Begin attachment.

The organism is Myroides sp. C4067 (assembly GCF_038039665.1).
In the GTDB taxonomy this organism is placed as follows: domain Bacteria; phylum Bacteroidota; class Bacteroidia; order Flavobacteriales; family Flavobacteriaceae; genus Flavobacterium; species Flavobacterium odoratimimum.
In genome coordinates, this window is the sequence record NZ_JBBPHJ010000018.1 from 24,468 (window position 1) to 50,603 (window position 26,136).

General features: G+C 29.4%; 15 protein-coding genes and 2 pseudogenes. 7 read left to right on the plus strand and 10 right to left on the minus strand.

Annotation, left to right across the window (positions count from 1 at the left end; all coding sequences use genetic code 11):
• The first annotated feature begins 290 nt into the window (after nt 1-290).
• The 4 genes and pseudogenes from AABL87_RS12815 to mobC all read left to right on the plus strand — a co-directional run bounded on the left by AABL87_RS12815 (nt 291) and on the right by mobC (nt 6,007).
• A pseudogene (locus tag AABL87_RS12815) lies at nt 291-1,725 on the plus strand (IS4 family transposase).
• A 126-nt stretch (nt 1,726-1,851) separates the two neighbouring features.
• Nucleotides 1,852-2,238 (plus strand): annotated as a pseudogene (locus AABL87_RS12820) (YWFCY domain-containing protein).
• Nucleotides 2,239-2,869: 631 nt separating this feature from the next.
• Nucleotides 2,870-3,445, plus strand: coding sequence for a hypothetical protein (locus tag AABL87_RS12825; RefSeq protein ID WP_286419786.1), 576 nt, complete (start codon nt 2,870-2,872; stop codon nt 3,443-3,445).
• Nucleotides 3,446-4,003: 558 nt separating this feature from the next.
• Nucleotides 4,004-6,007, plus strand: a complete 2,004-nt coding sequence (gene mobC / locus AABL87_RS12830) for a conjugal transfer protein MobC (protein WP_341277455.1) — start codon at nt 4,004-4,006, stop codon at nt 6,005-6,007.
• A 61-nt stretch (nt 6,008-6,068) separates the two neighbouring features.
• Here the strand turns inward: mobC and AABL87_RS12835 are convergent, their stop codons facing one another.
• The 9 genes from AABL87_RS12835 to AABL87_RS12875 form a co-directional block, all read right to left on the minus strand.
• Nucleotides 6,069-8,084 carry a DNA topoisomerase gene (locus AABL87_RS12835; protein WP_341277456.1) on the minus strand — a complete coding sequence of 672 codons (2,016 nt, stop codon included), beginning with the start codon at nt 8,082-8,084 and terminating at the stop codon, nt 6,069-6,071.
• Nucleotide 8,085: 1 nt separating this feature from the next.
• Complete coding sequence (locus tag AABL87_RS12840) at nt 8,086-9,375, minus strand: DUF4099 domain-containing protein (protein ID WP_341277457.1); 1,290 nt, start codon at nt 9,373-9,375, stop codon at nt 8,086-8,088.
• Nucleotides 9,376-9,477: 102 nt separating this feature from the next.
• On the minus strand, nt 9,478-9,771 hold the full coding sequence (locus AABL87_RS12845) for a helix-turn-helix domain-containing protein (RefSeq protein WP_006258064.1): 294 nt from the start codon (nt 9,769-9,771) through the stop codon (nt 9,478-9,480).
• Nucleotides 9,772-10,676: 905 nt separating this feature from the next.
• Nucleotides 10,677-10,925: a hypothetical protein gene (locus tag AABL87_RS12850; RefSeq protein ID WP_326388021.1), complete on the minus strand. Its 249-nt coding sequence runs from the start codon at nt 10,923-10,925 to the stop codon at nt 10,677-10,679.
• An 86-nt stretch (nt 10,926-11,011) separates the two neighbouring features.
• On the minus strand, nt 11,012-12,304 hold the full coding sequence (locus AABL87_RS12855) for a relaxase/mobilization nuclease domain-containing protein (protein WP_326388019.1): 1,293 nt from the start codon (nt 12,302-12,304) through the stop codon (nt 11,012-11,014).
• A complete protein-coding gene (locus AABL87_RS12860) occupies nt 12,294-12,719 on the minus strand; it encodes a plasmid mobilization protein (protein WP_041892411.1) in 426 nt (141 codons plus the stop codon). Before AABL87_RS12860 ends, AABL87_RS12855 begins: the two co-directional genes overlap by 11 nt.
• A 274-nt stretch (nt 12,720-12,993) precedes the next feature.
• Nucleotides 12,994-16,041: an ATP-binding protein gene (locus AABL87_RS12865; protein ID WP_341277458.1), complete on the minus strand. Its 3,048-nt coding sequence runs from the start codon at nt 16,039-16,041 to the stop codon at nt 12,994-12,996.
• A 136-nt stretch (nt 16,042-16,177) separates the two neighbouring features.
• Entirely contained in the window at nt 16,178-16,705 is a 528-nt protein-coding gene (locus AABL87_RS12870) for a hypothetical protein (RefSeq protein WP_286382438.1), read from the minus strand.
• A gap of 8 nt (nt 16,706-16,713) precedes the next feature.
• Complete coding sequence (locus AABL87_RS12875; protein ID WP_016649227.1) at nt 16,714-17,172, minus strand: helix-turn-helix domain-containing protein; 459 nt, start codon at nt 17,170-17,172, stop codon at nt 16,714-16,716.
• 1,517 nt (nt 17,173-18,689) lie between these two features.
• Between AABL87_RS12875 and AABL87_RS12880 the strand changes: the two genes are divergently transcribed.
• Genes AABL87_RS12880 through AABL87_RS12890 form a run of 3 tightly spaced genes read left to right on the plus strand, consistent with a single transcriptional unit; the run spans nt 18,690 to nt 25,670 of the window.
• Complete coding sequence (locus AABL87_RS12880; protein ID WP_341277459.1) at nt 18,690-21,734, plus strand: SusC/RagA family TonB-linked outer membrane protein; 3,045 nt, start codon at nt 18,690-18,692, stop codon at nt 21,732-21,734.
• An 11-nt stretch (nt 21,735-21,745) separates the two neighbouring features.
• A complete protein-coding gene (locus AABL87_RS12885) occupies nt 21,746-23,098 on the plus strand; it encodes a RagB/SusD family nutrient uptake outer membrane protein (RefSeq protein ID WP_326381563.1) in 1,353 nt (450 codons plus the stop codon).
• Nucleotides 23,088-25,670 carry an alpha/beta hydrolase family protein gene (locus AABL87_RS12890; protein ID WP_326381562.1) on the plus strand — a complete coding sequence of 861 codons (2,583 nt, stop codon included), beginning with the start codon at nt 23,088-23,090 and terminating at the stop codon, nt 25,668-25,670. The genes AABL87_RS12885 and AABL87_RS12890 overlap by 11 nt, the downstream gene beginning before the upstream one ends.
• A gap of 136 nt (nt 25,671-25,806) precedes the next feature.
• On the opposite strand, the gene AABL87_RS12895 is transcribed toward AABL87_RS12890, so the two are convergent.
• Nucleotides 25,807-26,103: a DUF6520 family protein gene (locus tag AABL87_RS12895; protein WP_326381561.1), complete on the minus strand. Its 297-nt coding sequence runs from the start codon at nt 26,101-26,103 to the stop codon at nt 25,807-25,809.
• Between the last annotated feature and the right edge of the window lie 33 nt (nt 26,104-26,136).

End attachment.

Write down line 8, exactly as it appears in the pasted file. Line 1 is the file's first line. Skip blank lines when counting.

• A pseudogene (locus tag AABL87_RS12815) lies at nt 291-1,725 on the plus strand (IS4 family transposase).